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The U.S. Supreme Court in 1936 -- fettering the press "fetters ourselves"

Justice George Sutherland, delivering the U.S. Supreme Court's 1936 decision in Grosjean v. American Press Co.

Clark: Time for new "stewardship" in newspaper executive ranks?

An expert on the newspaper industry says its time for management to take seriously the concept of "stewardship" to the public. And another says papers may be better able to transition from print to web than some businesses faced with changing technology.

QUOTE: James Carroll on a free press and the communal self-awareness that makes democracy work

The Boston Globe's James Carroll, in a column published Nov. 21, 2005 entitled "The Fall of Bob Woodward" lapses into a lyrical summary of why the free press matters.

QUOTE: Kovach on the link between news/journalism and democracy/community

Former Nieman Foundation curator and major-daily editor Bill Kovach, a co-founder of the Committee of Concerned Journalists, says it's difficult to separate news and journalism from democracy and community.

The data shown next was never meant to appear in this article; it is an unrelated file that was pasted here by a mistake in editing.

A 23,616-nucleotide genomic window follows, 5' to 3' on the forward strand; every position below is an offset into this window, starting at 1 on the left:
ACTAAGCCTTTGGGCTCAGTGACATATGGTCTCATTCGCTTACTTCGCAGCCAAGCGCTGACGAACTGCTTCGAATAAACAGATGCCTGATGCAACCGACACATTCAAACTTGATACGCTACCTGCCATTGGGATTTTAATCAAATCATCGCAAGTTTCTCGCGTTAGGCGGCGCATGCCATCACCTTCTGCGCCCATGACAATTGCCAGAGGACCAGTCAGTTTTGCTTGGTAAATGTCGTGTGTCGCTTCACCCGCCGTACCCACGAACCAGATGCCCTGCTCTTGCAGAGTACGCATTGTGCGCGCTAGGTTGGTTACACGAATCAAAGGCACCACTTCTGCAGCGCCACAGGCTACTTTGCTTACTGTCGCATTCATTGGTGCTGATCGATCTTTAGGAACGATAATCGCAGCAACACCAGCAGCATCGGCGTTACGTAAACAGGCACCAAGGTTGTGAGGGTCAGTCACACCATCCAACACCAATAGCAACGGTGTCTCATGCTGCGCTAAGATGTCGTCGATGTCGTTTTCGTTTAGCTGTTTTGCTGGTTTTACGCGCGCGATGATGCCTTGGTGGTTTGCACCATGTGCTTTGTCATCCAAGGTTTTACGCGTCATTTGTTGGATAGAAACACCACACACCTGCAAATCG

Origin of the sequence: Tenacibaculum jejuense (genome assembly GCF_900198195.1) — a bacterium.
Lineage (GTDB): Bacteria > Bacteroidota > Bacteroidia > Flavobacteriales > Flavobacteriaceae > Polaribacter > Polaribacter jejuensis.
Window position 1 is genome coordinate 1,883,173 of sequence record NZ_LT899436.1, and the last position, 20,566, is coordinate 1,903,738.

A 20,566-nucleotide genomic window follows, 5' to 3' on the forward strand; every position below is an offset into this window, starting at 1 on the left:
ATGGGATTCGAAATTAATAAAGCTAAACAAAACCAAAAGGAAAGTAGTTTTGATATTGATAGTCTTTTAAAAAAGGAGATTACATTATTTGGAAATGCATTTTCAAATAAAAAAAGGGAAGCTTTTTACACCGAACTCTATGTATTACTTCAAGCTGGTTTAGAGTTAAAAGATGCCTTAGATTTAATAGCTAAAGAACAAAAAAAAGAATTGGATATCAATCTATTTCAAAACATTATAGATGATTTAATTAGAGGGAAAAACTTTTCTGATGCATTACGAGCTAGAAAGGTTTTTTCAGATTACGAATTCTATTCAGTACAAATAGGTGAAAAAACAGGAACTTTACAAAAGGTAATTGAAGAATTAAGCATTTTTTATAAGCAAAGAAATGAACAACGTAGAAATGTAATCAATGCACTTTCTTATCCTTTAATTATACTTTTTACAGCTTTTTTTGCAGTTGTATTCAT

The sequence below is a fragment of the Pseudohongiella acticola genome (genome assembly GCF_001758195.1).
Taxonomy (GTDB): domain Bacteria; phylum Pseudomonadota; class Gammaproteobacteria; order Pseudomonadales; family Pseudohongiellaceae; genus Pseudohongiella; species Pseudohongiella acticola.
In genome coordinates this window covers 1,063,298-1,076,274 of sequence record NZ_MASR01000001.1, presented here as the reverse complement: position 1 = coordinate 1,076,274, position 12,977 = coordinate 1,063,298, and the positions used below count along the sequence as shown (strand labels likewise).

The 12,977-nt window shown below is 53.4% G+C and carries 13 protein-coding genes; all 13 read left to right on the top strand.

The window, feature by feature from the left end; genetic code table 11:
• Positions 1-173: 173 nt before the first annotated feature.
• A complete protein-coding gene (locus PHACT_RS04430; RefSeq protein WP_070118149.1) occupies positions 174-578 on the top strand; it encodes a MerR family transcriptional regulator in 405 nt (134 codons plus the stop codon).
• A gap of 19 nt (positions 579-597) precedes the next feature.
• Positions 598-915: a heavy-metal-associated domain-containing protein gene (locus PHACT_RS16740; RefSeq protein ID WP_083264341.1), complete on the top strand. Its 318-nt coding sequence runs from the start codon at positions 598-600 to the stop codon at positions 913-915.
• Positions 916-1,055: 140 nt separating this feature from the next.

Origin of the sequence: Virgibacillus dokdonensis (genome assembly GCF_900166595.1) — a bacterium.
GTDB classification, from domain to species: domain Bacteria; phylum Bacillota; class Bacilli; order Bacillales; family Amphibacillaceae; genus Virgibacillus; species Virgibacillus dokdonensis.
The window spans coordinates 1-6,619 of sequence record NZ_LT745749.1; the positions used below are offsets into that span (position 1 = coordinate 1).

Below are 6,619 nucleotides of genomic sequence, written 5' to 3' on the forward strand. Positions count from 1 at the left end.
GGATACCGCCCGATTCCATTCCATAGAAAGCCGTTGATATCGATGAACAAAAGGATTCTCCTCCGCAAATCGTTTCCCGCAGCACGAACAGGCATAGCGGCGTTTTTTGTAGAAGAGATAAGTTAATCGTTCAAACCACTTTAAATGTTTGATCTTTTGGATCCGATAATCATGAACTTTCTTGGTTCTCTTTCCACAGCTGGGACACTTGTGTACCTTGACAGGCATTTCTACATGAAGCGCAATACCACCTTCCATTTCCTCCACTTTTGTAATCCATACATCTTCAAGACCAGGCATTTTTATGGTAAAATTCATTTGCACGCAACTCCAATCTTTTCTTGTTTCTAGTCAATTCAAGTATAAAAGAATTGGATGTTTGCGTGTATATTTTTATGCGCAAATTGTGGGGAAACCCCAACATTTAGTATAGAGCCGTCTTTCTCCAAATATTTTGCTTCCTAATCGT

QUOTE: Joseph Pulitzer on the function of the press

The owner of the New York World and St. Louis Post-Dispatch, Joseph Pulitzer, is an often-quoted source of inspiration for journalist.

QUOTES: Detroit exchanges seen as end of emotional attachment to newspapers and distraction from industry problems

The swapping of Detroit and other newspapers by Gannett and Knight Ridder "is further evidence of how financially driven these companies are," John Morton, the Baltimore, Md.-based media analyst, told the New York Times. "The era of when newspaper companies had an emotional attachment to their properties has really withered away." Colby Atwood, vice president of Borrell Associates, a media research firm, viewed the swap as an act of desperation, the Times wrote. "Elaborate property-swapping deals are kind of a distraction from the main thing that's going on in the industry," he told The Times, "and that's declining readership and declining share of ad revenue. (Click on the headline to read the full Times story).

Civics test should be a high-school requirement

"There's no reason why print and broadcast news shouldn't be a bigger part of the school curriculum, or why there shouldn't be a short civics/current affairs section on the SAT for college-bound students, or why all high-school seniors shouldn't have to take a nonbinding version of the civics test given to immigrants who want to become U.S. citizens."David T.Z. Mindich, writing in the Wilson Quarterly.
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